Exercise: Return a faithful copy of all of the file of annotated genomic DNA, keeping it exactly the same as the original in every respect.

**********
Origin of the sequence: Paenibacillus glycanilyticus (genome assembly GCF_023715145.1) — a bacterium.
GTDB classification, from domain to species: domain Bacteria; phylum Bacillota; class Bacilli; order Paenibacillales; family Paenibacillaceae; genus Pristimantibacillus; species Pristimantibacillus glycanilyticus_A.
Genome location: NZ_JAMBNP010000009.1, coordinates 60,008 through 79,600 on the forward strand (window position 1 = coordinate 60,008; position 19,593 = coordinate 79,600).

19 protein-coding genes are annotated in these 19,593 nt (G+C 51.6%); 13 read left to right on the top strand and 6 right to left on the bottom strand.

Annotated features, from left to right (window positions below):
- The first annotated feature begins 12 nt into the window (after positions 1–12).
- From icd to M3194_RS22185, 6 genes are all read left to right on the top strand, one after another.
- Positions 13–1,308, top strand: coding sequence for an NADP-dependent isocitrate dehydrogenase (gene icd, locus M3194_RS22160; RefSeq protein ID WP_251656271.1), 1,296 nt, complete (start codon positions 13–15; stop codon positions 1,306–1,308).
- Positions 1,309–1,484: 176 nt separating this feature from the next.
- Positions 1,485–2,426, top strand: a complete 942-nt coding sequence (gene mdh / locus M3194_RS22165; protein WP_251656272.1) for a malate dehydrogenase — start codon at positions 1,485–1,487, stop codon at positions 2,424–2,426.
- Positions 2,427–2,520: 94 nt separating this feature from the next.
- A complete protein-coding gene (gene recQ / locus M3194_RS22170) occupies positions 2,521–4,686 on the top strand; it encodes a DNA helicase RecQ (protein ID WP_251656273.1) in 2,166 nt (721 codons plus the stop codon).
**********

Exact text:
Origin of the sequence: Paenibacillus glycanilyticus (genome assembly GCF_023715145.1) — a bacterium.
GTDB classification, from domain to species: domain Bacteria; phylum Bacillota; class Bacilli; order Paenibacillales; family Paenibacillaceae; genus Pristimantibacillus; species Pristimantibacillus glycanilyticus_A.
Genome location: NZ_JAMBNP010000009.1, coordinates 60,008 through 79,600 on the forward strand (window position 1 = coordinate 60,008; position 19,593 = coordinate 79,600).

19 protein-coding genes are annotated in these 19,593 nt (G+C 51.6%); 13 read left to right on the top strand and 6 right to left on the bottom strand.

Annotated features, from left to right (window positions below):
- The first annotated feature begins 12 nt into the window (after positions 1–12).
- From icd to M3194_RS22185, 6 genes are all read left to right on the top strand, one after another.
- Positions 13–1,308, top strand: coding sequence for an NADP-dependent isocitrate dehydrogenase (gene icd, locus M3194_RS22160; RefSeq protein ID WP_251656271.1), 1,296 nt, complete (start codon positions 13–15; stop codon positions 1,306–1,308).
- Positions 1,309–1,484: 176 nt separating this feature from the next.
- Positions 1,485–2,426, top strand: a complete 942-nt coding sequence (gene mdh / locus M3194_RS22165; protein WP_251656272.1) for a malate dehydrogenase — start codon at positions 1,485–1,487, stop codon at positions 2,424–2,426.
- Positions 2,427–2,520: 94 nt separating this feature from the next.
- A complete protein-coding gene (gene recQ / locus M3194_RS22170) occupies positions 2,521–4,686 on the top strand; it encodes a DNA helicase RecQ (protein ID WP_251656273.1) in 2,166 nt (721 codons plus the stop codon).